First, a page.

A little article about this blog that I wrote with Kerstin von der Krone is now open access. See “Blogging Histories of Knowledge in Washington, D.C.,” in “Digital History,” ed. Simone Lässig, special issue, Geschichte und Gesellschaft 47, no. 1 (2021): 163–74. The abstract reads:
The authors reflect on their experiences as the founding editors of the History of Knowledge blog. Situating the project in its specific institutional, geographical, and historiographical contexts, they highlight its role in scholarly communication and research alongside journals and books in a research domain that is still young, especially when viewed from an international perspective. At the same time, the authors discuss the blog’s role as a tool for classifying and structuring a corpus of work as it grows over time and as new themes and connections emerge from the contributions of its many authors.
Simone Lässig’s introduction to this thematic issue helps situate our blogging efforts within the broader context of digital history and the historical profession more generally. See her open access “Digital History: Challenges and Opportunities for the Profession,” Geschichte und Gesellschaft 47, no. 1 (2021): 5–34.
This introductory essay presents a broad concept of digital history. Along with the themes covered in the individual articles, it surveys the major issues arising from the digitalization of the field of history. Digitalization has accelerated scholarly communication, publication, and networking. It has made many digital sources, tools, and technologies more easily accessible and has now generated born-digital materials. These changes present both new opportunities and challenges to historians, such as the uneven rates of digitized sources, the advancement of historical hermeneutics, and an increasing demand for digital resources in scholarship within reputation cultures where these remain undervalued.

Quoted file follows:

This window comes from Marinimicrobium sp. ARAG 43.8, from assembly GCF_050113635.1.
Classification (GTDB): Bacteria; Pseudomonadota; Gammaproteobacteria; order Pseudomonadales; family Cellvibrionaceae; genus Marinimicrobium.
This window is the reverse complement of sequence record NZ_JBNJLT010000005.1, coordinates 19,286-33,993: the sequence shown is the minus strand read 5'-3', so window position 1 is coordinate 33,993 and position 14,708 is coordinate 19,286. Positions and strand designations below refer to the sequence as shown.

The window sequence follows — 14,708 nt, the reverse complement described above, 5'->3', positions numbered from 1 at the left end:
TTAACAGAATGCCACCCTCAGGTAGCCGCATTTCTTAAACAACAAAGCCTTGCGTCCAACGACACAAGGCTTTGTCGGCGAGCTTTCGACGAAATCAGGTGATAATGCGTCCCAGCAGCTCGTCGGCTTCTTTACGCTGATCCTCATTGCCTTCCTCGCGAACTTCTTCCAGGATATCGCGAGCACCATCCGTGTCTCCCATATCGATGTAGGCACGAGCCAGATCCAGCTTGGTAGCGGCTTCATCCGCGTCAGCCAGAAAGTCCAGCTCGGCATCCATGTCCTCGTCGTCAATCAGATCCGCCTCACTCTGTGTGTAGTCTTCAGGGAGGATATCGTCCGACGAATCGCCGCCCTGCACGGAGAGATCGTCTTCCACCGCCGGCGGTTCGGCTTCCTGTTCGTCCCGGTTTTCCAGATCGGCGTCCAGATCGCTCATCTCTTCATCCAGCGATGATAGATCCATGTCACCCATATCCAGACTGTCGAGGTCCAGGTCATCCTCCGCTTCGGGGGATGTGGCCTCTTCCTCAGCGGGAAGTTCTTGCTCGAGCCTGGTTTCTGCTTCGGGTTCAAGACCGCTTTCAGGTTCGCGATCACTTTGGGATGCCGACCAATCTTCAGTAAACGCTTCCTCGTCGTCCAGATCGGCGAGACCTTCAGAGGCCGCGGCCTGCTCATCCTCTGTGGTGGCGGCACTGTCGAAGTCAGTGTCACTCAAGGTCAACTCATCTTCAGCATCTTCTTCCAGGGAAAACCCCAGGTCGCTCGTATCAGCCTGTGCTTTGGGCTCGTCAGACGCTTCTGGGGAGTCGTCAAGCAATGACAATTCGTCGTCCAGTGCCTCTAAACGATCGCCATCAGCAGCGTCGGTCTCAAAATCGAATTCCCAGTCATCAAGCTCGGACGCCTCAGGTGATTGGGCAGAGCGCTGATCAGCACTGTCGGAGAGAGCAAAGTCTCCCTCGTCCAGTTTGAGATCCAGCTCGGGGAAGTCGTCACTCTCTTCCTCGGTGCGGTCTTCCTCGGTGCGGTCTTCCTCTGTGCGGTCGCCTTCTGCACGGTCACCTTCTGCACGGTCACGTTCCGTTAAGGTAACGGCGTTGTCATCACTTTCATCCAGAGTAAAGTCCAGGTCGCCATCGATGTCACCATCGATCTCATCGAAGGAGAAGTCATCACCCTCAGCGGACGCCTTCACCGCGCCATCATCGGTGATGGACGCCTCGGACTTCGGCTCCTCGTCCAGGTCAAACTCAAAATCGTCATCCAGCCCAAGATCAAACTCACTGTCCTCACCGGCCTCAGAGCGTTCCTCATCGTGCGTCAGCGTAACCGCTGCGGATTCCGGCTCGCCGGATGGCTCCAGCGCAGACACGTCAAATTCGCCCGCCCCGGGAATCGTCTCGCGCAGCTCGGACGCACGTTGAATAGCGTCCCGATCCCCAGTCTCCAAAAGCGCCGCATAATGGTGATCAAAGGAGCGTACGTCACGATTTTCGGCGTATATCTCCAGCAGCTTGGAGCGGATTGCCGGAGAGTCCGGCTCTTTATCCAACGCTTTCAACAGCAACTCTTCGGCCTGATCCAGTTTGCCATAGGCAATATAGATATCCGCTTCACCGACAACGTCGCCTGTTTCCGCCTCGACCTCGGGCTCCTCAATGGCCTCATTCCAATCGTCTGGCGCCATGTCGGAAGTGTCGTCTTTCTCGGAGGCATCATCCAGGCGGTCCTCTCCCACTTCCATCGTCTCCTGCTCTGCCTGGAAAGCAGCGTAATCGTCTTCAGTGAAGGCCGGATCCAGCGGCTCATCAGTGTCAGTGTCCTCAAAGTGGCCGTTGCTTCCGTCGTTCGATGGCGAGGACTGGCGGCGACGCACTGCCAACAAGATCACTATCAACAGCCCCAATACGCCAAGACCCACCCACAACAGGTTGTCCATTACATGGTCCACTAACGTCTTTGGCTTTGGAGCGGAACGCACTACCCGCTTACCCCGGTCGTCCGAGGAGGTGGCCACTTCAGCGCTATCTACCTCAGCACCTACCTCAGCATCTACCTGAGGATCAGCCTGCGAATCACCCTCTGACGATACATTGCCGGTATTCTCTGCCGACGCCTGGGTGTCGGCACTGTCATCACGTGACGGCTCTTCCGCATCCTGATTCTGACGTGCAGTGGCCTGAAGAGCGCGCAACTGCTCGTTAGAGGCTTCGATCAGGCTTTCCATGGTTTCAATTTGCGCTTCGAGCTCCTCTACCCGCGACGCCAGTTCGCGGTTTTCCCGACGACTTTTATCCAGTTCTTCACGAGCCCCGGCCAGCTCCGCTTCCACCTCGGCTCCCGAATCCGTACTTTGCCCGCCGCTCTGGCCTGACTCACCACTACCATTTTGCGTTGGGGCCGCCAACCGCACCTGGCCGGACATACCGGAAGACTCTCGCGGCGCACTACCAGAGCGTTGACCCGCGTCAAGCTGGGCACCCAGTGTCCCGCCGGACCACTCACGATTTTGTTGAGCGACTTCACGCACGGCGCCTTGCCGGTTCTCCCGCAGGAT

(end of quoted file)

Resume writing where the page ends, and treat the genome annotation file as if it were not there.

This same issue also has contributions by Michael Goebel (digitization and global history); Till Grallert (Arabic press of the late Ottoman Eastern Mediterranean); Habbo Knoch (the concentration camp as a virtual reality); Torsten Hiltmann, Jan Keupp, Melanie Althage, and Philipp Schneider (text re-use analysis and medieval accounts of the conquest of Jerusalem); Svenja Goltermann and Philipp Sarasin (online magazine Geschichte der Gegenwart); and Frédéric Clavert (online social media as primary sources for historians). The last of these is also open access.
Mark Stoneman is an independent editor and historian based in Washington, DC. He is a coeditor and cofounder of this blog.